Gen. Mark Graham, the commanding general at Ft. Carson in Colorado, lost both of his sons in the same war -- but to two separate battles. The devastating losses of his sons to suicide and a roadside bomb just months apart have been his impetus to lead the military's battle against suicide.
Graham never imagined he would be one of the most learned experts on suicide, turning his pain into knowledge.
"I'd trade every bit of it in a second to get my boys back," Graham said.
Taking the attitude that one suicide is too many, Graham is trying to dramatically reduce the suicide rate in the military, which has nearly doubled since 2005.
"I think the whole Army leadership is shocked by it and realizes we've got to do more," Graham said.
Graham has turned Ft. Carson into a testing ground to find new methods to combat stress and prevent suicide.
One of the methods being implemented is mental toughness training.
"We climb ropes, we do pull-ups, we do all of these things when we strengthen our muscles," Graham said, "and we're trying to do the same thing with our mind."
The military has found that soldiers with mental health issues are vulnerable to suicide when they come down from the adrenaline rush of battle. So, in the weeks before the young soldiers at Ft. Carson deploy to Afghanistan, they will be trained on what to do when adrenaline and stress from the war zone spike in their bodies.
"We put them in situations where they do lots of things that increase their heart rate and then there might be a loud noise," Graham said. "And then we talk about how they feel and how they bring their heart rate down, how they bring their stress down, and being able to handle some of those situations."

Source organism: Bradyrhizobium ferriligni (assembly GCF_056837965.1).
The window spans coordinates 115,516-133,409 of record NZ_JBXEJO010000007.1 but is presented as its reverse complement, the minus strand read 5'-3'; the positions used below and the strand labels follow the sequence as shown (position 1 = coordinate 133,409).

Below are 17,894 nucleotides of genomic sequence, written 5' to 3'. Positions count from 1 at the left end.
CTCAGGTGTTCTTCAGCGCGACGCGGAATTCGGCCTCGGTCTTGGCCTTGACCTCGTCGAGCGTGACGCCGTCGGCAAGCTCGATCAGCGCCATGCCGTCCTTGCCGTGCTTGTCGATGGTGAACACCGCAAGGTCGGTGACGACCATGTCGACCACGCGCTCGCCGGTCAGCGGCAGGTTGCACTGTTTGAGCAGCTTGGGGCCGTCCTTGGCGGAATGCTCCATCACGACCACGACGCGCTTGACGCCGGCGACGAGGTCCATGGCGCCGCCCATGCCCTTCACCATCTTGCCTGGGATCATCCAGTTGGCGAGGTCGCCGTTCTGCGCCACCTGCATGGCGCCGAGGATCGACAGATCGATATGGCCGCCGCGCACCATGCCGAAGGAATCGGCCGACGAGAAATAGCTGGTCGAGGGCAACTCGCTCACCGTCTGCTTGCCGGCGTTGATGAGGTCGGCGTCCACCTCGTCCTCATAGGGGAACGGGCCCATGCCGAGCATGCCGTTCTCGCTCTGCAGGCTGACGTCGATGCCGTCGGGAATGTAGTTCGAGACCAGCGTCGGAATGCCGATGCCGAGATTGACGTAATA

Soldiers are almost always under stress in the wars in Iraq and Afghanistan, where roadside bombs can kill at any time. After a soldier experiences a stressful situation, he or she receives additional training on how to recognize and ease stresses in the body.
The soldiers' instructors are military members who have experienced combat firsthand. One is a former Marine who spent time in Fallujah, and another a former senior non-commissioned officer in the Ranger Regiment 275.
One soldier found it relaxing to hear from the special forces and rangers in his training class.
"That made everybody a lot more in tune to listening instead of just a civilian doctor comes in and talks to you," E-5 Army Sgt. Chuck Dostal told ABC News.
Most of the Army voices similar approval for the mental toughness training. In recent years, the Army has moved away from lecture-based, PowerPoint presentations and instead taken a hands-on, interactive approach.
In some training, soldiers perform breathing exercises and engage in discussion groups while sitting on mats. While some of the exercises can be challenging, the moment is light and fun.
One exercise the soldiers at Ft. Carson learn is the bird -- a belly down, flying motion exercise. Soldiers broke out into laughter and wide smiles as they lifted their arms up and down again and again. The results were immediate, as one soldier announced upon standing, "I feel lighter."